Meanwhile, others trumpet their presence for privileges. It’s important to make a distinction between self-entitled posers and those asking for a favour, the two restaurateurs agree. “Official reviews should be kept objective, but for special occasions, I actually encourage not just writers, but any customer to make requests for an exceptional experience. Good hospitality extends to every single person who walks through the door,” clarifies Hartono.

The irony of the topic isn’t lost on me either, as a food journalist-turned-media presenter. I’ve moved from restaurant reviewing to sharing the stories behind the industry instead—like the one you’re reading now.

“I used to correct people when they’d call me a blogger, as I’m a publisher, an editor and a journalist, who happens to blog,” says Cheryl Tiu, one of the Philippines' most renowned food journalists who has also started a blog in recent times, echoing my thoughts. “But I realise some don’t know the distinction between writer and blogger, and the mislabelling is sometimes out of ignorance or innocence.” 

It’s starting to not matter anymore. Even fiercely old-school critics have adjusted with the times. Acerbic French food critic, François Simon, started a vlog series, while his Straits Times counterpart, Wong Ah Yoke’s photo is published above his columns. Some might argue, in this day of mean-spirited trolls, that showing your identity also enforces accountability.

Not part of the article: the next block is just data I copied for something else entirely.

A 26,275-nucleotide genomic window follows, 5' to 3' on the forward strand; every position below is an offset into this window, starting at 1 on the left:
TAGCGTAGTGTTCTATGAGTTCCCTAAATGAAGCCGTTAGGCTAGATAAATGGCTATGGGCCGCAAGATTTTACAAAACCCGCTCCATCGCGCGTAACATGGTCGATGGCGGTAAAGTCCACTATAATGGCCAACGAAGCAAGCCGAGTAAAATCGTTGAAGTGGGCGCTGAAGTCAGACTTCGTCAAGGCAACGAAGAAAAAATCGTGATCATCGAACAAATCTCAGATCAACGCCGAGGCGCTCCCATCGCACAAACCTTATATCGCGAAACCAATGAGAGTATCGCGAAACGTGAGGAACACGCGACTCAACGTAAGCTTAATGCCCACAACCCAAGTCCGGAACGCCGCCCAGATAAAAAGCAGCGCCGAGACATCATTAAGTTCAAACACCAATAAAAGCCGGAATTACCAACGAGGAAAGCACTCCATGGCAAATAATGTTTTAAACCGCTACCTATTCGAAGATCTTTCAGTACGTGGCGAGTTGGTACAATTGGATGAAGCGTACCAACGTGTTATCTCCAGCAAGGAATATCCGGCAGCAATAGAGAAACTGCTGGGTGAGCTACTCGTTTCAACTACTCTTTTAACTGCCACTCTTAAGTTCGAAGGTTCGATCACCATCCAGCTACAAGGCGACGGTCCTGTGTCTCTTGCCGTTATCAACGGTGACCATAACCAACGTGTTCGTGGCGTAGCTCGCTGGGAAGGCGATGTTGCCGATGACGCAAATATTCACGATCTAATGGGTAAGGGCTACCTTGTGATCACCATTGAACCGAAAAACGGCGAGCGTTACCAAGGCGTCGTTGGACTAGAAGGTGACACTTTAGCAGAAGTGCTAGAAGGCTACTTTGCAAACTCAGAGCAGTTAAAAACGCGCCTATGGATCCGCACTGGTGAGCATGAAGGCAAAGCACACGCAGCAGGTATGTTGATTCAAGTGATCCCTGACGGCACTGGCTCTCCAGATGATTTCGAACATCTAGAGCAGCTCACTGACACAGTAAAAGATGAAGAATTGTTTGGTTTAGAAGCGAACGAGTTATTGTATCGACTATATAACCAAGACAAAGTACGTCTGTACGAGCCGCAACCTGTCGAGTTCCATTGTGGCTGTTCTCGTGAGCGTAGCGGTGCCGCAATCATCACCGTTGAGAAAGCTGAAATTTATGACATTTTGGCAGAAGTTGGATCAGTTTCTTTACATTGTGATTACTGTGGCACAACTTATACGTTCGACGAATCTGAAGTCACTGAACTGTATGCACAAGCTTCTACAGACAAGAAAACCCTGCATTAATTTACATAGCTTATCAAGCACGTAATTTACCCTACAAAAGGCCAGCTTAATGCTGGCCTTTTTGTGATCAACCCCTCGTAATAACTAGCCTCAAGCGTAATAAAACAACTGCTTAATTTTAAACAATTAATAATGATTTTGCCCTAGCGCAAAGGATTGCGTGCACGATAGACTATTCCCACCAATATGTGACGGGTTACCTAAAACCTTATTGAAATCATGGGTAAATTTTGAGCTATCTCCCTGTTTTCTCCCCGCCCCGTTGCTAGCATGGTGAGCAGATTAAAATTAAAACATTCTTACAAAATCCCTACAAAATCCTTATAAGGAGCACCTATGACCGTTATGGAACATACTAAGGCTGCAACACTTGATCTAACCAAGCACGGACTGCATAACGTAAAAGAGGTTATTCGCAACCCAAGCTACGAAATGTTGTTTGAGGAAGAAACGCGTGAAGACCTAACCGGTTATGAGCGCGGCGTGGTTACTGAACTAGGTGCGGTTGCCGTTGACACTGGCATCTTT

“What reviewers don’t realise is that their thoughtless one-star criticism can cost someone their livelihood. They have no idea how stressed a restaurant gets over one review that took someone five minutes to carelessly churn out,” vents Hartono.

How about bloggers who make you pay for an “objective review”? “I didn’t even know that it was possible to charge for a review!” exclaims a bemused Terrail. Van adds, “I could be jaded, but it isn’t so different from magazines these days.” It’s no secret that in the age of dying print magazines and low budgets, sales teams are pressuring editorial staff to write positive reviews for advertisers.

If you’re taking payment or widely read, it’s your responsibility to educate yourself on food and writing, to provide an informed and preferably objective review, she adds. With that point in mind, it could be said that many “professional” food writers in Singapore aren’t reliable critics.

Someone finally states candidly, “The truth is, there’s no place for food writers in Singapore. There’s no demand to read magazines; it’s all digital now, with sensationalist headers or listings. Quality writing isn’t motivated. There’s no trained food critic with a chef background anymore. They’re rare.”

Asril astutely concludes, “The food writing scene has changed. As writers and journalists, our nature is to adapt. Standards have changed, but it boils down to who the writer feels they’re responsible to: their clients, their readers or themselves.” 

Perhaps the proliferation of self-styled critics isn’t such a bad thing for the dining landscape as a whole. As everyone fights harder to be heard above the cacophony, nature has a way of weeding out the good from the bad.

Now, about that punchline, “A dining critic for the paper, a French restaurateur and a food blogger walk into a bar...”

First published in Esquire Singapore's December 2015 issue.